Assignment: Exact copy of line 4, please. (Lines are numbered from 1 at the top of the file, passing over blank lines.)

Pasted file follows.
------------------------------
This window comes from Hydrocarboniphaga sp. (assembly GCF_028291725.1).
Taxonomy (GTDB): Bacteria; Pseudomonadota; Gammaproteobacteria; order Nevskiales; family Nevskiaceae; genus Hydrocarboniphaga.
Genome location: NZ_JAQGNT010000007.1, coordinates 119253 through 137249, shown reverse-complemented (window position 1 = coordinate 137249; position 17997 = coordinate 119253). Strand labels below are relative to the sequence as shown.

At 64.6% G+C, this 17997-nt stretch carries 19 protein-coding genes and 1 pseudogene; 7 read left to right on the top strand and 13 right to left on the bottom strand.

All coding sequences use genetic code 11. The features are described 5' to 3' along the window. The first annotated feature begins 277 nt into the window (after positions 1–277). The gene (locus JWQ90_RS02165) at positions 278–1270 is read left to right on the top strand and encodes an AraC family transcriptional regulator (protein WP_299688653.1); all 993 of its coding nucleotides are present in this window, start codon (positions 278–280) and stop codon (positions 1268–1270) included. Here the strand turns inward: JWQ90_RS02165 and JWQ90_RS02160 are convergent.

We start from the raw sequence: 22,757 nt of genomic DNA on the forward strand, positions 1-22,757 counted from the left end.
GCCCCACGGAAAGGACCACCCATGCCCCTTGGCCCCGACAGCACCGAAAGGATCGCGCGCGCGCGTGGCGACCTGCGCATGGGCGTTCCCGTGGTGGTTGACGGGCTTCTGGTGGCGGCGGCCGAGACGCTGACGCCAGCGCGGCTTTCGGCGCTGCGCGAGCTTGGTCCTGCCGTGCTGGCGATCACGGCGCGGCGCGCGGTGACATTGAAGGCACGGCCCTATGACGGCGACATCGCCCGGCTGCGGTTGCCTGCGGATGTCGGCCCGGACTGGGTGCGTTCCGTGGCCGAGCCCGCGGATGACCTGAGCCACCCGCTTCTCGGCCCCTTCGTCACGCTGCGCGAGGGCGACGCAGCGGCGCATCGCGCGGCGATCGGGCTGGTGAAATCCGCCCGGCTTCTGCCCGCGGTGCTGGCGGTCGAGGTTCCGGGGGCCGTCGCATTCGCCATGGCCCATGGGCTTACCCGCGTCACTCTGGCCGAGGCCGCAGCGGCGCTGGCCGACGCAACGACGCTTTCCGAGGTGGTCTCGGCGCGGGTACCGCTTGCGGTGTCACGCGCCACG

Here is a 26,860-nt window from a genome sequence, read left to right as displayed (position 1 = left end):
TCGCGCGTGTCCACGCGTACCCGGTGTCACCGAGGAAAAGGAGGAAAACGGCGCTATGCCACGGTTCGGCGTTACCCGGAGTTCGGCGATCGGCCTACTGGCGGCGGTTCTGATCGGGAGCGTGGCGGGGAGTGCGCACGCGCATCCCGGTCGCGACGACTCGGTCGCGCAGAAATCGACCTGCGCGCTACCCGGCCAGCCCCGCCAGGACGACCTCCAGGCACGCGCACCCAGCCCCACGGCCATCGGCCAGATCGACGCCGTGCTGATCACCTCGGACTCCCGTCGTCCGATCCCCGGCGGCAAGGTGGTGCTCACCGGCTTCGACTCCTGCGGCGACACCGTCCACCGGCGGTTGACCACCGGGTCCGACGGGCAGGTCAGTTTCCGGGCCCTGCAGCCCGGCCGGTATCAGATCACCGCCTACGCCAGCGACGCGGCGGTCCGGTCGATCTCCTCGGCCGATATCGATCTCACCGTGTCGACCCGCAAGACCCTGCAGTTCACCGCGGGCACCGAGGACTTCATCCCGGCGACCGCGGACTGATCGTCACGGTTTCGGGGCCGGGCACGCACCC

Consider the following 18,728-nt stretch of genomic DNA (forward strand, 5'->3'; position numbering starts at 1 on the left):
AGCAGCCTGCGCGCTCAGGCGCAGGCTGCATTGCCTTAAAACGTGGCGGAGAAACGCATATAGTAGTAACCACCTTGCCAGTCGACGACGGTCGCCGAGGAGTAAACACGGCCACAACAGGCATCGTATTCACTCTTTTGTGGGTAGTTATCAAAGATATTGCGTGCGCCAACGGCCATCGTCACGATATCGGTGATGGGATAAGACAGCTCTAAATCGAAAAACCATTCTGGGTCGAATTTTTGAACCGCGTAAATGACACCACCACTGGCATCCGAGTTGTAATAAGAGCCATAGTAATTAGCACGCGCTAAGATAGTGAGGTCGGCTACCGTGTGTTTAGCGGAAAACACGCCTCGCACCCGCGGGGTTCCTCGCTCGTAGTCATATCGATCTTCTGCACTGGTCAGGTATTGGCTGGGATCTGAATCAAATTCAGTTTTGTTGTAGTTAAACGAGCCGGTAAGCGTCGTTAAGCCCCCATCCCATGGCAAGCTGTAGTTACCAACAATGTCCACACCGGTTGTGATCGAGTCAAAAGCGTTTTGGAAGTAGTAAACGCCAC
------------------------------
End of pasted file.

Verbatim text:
At 64.6% G+C, this 17997-nt stretch carries 19 protein-coding genes and 1 pseudogene; 7 read left to right on the top strand and 13 right to left on the bottom strand.